Second UK energy supplier ceases trading


Scottish Power has been chosen as the supplier to take on the 108,000 domestic customers and 21,000 business customers of Extra Energy, which ceased trading last week.

The appointment follows a competitive process run by Ofgem to get the “best deal possible” for the customers.

Scottish Power said it will offer Extra Energy’s customers a competitive tariff and will honour all outstanding credit balances, including money owed to both existing and former domestic and business customers of Extra Energy.

New customers of Scottish Power will be contacted by the energy provider over the next week, after which “customers wishing to leave Scottish Power can do so.”

Philippa Pickford, interim director for Future Retail Markets at Ofgem said: “We are pleased to secure a deal with Scottish Power, where Extra Energy’s domestic and business customers will be offered a competitive tariff for their energy. Their credit balances will be honored and their energy supply will continue as normal.”

She advised Extra Energy’s customer base to “wait until Scottish Power contacts you. They will give you more information about the tariff you are on and about your credit balance if you have one. Once the transfer has been completed, you can shop around for a better deal if you wish to.”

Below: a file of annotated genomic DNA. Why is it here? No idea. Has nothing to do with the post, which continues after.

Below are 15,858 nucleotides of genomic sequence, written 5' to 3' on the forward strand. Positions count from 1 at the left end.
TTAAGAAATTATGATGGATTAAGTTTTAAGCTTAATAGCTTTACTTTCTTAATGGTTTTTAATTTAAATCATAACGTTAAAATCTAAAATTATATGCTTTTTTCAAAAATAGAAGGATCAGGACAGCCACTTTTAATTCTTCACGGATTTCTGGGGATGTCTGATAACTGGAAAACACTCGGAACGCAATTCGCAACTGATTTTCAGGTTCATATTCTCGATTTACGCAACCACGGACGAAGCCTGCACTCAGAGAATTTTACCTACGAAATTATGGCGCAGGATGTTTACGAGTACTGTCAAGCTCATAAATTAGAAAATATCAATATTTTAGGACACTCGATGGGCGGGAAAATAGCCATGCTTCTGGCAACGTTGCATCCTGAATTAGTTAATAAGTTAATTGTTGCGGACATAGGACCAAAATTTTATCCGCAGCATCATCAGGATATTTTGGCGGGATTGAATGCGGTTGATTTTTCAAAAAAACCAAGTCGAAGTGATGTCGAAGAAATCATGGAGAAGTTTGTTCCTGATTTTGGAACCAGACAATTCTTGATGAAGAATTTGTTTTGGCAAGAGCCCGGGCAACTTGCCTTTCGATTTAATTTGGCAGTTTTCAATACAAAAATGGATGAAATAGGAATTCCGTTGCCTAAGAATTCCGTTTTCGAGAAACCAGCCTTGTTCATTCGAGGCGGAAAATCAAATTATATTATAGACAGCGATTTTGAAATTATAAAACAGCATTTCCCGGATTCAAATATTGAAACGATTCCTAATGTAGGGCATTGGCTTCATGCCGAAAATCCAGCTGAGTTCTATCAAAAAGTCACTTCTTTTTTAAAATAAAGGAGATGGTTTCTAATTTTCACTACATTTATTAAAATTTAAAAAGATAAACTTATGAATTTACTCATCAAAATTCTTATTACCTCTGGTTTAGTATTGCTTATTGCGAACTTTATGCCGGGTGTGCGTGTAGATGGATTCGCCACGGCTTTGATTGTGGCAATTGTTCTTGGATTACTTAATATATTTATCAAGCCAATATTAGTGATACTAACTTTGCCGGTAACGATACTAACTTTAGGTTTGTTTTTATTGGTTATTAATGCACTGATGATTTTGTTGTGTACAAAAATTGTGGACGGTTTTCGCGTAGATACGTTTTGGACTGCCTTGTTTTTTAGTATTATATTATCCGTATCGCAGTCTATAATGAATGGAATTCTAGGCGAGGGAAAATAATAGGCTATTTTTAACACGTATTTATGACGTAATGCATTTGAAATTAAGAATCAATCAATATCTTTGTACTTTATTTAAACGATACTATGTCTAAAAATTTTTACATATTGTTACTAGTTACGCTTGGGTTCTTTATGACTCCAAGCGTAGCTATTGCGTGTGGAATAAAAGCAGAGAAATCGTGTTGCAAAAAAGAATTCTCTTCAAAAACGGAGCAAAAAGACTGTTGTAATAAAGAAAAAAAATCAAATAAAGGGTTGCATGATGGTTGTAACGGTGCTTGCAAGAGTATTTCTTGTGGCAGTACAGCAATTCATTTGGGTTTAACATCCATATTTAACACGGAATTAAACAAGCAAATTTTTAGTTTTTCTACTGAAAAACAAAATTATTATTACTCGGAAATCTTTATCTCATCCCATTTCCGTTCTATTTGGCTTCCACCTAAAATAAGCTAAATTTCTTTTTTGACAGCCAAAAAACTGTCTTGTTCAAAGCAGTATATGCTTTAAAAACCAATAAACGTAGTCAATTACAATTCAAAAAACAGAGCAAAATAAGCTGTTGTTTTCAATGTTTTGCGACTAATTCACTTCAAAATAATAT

The big six supplier, which already provides energy to more than 5 million households and businesses, is taking responsibility for the customers from 25 November.

Scottish Power chief executive Keith Anderson said the new customers have “no need to worry” and should “sit tight”. “They are joining a safe and stable integrated energy company that will soon uniquely generate power from 100 per cent green sources and invests every day to make renewable energy cheaper.”

Extra Energy had struggled with customer service since 2017, coming last in Citizens Advice’s customer service league table.

This is the second energy supplier to cease trading with Ofgem announcing last week that Spark Energy would close its doors due to “tough conditions”.

Industry commentators believe this trend could continue.